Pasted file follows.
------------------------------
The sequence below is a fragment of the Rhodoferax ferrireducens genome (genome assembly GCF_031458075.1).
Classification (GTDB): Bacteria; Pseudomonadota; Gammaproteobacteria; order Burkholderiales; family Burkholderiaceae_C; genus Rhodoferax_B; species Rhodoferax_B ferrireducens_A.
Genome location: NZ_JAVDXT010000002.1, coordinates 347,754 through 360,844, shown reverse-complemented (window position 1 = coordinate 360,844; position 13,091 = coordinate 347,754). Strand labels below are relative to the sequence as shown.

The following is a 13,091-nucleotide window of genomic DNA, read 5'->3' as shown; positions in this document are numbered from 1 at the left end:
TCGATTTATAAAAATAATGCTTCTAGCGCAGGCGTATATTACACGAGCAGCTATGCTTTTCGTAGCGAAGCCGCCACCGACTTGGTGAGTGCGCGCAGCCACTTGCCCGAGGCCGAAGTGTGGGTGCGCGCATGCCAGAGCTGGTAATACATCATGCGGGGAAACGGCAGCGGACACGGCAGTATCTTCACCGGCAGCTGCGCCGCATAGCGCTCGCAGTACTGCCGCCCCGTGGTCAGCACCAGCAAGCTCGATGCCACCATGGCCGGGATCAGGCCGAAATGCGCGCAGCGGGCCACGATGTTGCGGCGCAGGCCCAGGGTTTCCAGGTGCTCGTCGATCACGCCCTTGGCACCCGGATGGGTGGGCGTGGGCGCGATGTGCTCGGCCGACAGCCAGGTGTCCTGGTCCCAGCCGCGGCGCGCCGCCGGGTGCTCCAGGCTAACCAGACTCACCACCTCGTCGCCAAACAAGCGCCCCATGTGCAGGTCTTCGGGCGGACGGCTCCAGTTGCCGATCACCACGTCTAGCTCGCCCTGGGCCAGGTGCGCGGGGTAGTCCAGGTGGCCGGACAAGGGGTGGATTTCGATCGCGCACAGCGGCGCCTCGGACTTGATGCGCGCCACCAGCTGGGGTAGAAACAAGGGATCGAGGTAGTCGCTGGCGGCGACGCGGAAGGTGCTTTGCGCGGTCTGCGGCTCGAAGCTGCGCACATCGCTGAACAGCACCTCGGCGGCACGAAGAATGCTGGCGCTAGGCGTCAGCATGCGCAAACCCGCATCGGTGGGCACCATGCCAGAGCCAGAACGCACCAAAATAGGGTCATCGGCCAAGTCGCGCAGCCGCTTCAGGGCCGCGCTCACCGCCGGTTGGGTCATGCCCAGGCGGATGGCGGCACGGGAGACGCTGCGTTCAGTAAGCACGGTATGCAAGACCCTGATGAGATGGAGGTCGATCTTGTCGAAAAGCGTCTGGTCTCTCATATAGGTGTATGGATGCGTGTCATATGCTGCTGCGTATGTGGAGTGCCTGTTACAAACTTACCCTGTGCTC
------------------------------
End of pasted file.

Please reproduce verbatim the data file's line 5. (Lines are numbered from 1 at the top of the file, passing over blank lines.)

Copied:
TCGATTTATAAAAATAATGCTTCTAGCGCAGGCGTATATTACACGAGCAGCTATGCTTTTCGTAGCGAAGCCGCCACCGACTTGGTGAGTGCGCGCAGCCACTTGCCCGAGGCCGAAGTGTGGGTGCGCGCATGCCAGAGCTGGTAATACATCATGCGGGGAAACGGCAGCGGACACGGCAGTATCTTCACCGGCAGCTGCGCCGCATAGCGCTCGCAGTACTGCCGCCCCGTGGTCAGCACCAGCAAGCTCGATGCCACCATGGCCGGGATCAGGCCGAAATGCGCGCAGCGGGCCACGATGTTGCGGCGCAGGCCCAGGGTTTCCAGGTGCTCGTCGATCACGCCCTTGGCACCCGGATGGGTGGGCGTGGGCGCGATGTGCTCGGCCGACAGCCAGGTGTCCTGGTCCCAGCCGCGGCGCGCCGCCGGGTGCTCCAGGCTAACCAGACTCACCACCTCGTCGCCAAACAAGCGCCCCATGTGCAGGTCTTCGGGCGGACGGCTCCAGTTGCCGATCACCACGTCTAGCTCGCCCTGGGCCAGGTGCGCGGGGTAGTCCAGGTGGCCGGACAAGGGGTGGATTTCGATCGCGCACAGCGGCGCCTCGGACTTGATGCGCGCCACCAGCTGGGGTAGAAACAAGGGATCGAGGTAGTCGCTGGCGGCGACGCGGAAGGTGCTTTGCGCGGTCTGCGGCTCGAAGCTGCGCACATCGCTGAACAGCACCTCGGCGGCACGAAGAATGCTGGCGCTAGGCGTCAGCATGCGCAAACCCGCATCGGTGGGCACCATGCCAGAGCCAGAACGCACCAAAATAGGGTCATCGGCCAAGTCGCGCAGCCGCTTCAGGGCCGCGCTCACCGCCGGTTGGGTCATGCCCAGGCGGATGGCGGCACGGGAGACGCTGCGTTCAGTAAGCACGGTATGCAAGACCCTGATGAGATGGAGGTCGATCTTGTCGAAAAGCGTCTGGTCTCTCATATAGGTGTATGGATGCGTGTCATATGCTGCTGCGTATGTGGAGTGCCTGTTACAAACTTACCCTGTGCTC